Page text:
SDA has the capacity to help fix many of the problems in education, but only if it is properly implemented.” – High school teacher

Personal Pathway

Recommendation: Include the Personal Pathway element as a prerequisite for the award of the Diploma. It is an entitlement and must be available to all learners.

24% of responses said that introducing the Personal Pathway was one of the most important recommendations. The Personal Pathway was seen as a way to provide greater recognition for wider achievements, including work experience, volunteering, extra-curricular activities and community participation. It was considered a step towards a more flexible and tailored approach, accommodating the diverse needs and abilities of learners.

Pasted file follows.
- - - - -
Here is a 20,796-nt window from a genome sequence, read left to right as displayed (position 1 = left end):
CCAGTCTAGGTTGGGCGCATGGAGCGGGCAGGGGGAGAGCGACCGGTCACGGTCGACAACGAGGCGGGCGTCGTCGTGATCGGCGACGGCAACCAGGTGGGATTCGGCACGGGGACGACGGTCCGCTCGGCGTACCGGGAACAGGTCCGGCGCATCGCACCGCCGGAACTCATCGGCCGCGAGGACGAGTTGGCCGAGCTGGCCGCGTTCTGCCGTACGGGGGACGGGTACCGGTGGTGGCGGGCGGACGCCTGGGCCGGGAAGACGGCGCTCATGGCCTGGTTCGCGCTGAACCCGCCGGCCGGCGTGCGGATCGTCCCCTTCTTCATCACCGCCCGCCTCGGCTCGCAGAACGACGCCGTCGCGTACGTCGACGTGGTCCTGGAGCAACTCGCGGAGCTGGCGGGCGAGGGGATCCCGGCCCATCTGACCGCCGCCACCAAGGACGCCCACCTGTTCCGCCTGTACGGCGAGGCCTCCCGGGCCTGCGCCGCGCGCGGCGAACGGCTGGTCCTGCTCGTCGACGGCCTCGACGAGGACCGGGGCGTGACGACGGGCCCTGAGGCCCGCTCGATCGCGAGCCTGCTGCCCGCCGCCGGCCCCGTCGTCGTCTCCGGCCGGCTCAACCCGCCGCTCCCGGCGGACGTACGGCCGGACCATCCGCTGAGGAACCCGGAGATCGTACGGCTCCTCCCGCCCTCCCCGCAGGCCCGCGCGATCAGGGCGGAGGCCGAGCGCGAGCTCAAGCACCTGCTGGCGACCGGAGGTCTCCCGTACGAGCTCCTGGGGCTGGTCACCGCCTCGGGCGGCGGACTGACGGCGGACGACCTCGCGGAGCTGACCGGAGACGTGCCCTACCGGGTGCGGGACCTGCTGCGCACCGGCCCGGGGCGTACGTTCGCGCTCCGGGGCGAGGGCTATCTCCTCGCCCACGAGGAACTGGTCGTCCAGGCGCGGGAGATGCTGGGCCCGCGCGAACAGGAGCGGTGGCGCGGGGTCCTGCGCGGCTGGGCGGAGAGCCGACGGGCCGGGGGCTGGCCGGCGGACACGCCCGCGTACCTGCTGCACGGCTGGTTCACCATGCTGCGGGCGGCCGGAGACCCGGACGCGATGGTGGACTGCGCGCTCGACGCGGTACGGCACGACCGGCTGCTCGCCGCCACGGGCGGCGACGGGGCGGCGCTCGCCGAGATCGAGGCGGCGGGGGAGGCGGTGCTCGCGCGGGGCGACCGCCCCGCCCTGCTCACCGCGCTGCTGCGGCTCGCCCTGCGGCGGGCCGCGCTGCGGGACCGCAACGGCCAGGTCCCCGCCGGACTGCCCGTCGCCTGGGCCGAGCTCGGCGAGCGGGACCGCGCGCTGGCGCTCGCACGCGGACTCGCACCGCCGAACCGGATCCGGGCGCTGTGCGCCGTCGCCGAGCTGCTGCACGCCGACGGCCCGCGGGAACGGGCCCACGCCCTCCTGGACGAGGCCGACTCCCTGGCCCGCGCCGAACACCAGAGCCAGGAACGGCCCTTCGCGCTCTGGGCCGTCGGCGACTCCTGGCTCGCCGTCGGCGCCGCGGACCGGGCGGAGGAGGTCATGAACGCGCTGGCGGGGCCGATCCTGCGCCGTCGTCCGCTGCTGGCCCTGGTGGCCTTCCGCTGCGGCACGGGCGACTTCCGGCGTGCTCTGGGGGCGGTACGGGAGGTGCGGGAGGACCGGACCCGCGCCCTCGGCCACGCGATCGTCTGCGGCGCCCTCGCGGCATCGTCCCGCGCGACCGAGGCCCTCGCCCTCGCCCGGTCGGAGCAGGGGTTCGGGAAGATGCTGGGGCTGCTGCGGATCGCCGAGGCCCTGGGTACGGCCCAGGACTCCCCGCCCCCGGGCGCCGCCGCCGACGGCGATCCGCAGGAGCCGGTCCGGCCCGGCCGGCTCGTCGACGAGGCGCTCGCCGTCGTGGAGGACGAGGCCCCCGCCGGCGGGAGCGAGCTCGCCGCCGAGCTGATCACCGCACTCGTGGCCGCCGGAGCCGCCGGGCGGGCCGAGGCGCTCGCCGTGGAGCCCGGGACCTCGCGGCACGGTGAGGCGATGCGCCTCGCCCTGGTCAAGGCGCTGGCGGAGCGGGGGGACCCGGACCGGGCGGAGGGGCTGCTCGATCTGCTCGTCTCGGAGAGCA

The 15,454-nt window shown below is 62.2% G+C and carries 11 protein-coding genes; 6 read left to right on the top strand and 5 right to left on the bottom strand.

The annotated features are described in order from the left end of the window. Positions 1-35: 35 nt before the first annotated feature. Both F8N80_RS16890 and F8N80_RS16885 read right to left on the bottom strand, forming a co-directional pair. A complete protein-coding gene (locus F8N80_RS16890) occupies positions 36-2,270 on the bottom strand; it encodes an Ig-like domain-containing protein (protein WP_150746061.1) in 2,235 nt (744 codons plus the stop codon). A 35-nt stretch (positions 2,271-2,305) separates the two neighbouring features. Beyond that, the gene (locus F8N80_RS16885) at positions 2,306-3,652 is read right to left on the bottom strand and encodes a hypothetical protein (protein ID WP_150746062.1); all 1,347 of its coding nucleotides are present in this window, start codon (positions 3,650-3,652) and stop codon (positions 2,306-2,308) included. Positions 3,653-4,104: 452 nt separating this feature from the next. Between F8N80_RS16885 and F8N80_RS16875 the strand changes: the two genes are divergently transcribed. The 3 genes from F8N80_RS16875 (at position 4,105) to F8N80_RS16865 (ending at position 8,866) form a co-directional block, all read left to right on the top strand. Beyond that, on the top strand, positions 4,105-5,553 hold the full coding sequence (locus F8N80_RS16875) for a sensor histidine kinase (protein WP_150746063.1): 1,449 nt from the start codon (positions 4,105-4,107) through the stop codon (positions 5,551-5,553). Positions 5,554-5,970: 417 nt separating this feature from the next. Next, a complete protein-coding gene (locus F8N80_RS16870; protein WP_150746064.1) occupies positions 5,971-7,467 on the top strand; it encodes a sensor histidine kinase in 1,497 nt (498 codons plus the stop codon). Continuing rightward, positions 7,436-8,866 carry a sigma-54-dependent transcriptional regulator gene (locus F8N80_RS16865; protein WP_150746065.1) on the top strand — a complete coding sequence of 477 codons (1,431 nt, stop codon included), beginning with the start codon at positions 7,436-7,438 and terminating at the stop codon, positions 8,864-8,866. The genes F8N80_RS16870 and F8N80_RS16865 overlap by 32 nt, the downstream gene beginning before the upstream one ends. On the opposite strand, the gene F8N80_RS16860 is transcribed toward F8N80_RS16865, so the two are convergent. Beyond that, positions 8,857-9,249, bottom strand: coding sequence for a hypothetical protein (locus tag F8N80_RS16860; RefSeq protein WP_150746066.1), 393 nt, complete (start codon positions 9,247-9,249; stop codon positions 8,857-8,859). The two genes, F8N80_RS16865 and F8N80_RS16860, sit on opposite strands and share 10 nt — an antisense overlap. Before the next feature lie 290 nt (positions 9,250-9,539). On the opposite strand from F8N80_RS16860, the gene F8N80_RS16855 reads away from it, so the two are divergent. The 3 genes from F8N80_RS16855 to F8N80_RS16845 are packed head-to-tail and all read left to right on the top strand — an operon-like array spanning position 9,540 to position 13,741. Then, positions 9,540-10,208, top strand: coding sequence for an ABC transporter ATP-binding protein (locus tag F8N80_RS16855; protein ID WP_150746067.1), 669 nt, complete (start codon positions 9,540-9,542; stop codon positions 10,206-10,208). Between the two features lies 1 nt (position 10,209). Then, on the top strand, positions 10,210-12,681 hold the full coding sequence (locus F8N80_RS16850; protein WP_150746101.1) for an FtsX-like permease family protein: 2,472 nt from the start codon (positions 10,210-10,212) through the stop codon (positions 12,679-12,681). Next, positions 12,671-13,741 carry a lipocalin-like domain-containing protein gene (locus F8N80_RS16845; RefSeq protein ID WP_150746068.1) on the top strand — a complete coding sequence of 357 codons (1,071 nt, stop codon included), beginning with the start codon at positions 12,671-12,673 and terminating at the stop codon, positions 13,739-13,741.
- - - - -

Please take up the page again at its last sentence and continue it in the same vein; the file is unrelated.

“I believe that personal pathways…allows for a more tailored approach which celebrates the abilities of all learners and allows a broader focus on the skills that are more valued in the workplace.” – Primary school teacher

Respondents highlighted a number of benefits of the Personal Pathway, including its potential for improving learner engagement, giving students greater ownership of their learning, and the development of transferable skills. Improving student motivation was also noted as a key benefit, with respondents suggesting that the Personal Pathway could keep learners interested in their education and reduce learner apathy and dropout. Respondents felt that it would encourage learners to take greater responsibility for their progress and, thus, foster a sense of accountability.